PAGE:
Please or Register to create posts and topics.

High-virtue match with high-virtue folks, and low-virtue are left with each other

From "Virtue Signaling":

In species with social monogamy such as ours, individuals should assortatively mate with respect to virtues, because the competitive mating market should ensure that high-virtue individuals prefer each other, leaving lower-virtue individuals no choice but to settle for each other.

Miller starts from the premise that people want and value virtue in others, which makes sense.

And since high-virtue people have an important value to offer, they are likely to demand the same back, which also makes sense.

For the same reson, collaborators tend to mate with collaborators.

And while Miller talks about relationships, the same is true for friendships, in my opinion: high virtue folks usually don't like low-virtue folks.

Of course, this is a tendency, but it's a quite strong tendency in my opinoin, and I've seen it repeatedly around me.

The Pull-Up Effect

High-virtue people who are also high-power and leaders also tend to exert a "positive pull" in this case.

Since not generally high-virtue people want to remain around the high-value, high-virtue guy, they're likely to conform to the high-virtue man's behavior and expectations.
Of course, part of it is superficial and part of it is manipulative.
But, also depending on the individual, a good part of it can also be true, actual personal change and improvement.

Matthew Whitewood has reacted to this post.
Matthew Whitewood
Have you read the forum guidelines for effective communication already?

I'm thinking whether high-quality and high-virtue overlap.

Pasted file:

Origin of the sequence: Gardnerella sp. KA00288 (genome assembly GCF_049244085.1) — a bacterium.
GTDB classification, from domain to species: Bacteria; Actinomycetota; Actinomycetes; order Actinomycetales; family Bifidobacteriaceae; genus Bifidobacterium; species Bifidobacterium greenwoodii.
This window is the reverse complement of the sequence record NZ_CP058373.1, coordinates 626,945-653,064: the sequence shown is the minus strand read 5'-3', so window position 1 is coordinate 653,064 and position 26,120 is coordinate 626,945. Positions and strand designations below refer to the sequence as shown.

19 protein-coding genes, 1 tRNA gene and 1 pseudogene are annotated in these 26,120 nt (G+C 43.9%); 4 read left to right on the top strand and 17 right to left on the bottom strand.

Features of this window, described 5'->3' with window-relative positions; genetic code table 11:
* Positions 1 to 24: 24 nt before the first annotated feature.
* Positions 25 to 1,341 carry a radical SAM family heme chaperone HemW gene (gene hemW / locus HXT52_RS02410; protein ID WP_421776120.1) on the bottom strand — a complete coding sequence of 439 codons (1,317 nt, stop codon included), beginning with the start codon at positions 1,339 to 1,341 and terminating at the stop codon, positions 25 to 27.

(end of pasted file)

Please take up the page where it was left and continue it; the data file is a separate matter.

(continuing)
I suppose high-virtue pertains more towards morals and ethics.
High-quality would include morals and ethics with skillsets and character.

For the same reson, collaborators tend to mate with collaborators.

I'm thinking whether the lover style of seduction is considered collaborative.
I would say yes, exchanging good genes and fun with the other person.
Serial, short-term collaborations are still collaborations.

High-virtue people who are also high-power and leaders also tend to exert a "positive pull" in this case.

Since not generally high-virtue people want to remain around the high-value, high-virtue guy, they're likely to conform to the high-virtue man's behavior and expectations.
Of course, part of it is superficial and part of it is manipulative.
But, also depending on the individual, a good part of it can also be true, actual personal change and improvement.

Personally, I pretended to be high-virtue a lot during job interviews.
Always espoused all the instances of my great teamwork and caring for the greater whole.
I do feel that I am expected to play the game of virtual-signalling during interviews to show that I get corporate virtues.
And sort of buy into the bigger manipulation of showing support for the management, owners and the whole.

But all this is sort of an excuse.
I just wanted the job at those points in time.

I realised that, if you can tell great stories about teamwork and your value-adding behaviours, people will regard you as high-virtue.
I suppose that this is a form of virtue-signalling but in a more socially acceptable manner, especially if you build people up in those stories.
This is in a way manipulation because you painted yourself as high-virtue and value-giving.
People are more inclined to give value to you because of the way you portrayed yourself and not necessarily of any tangible value that you gave.

On the Mike Tyson video, it was mentioned that you can't know a person's true character if the value differential and power differential are too huge.
Probably this is true for virtues as well.
Alpha Male Strategies says it is unwise for a high-quality individual to hop back into an environment with low-quality individuals with nothing to lose.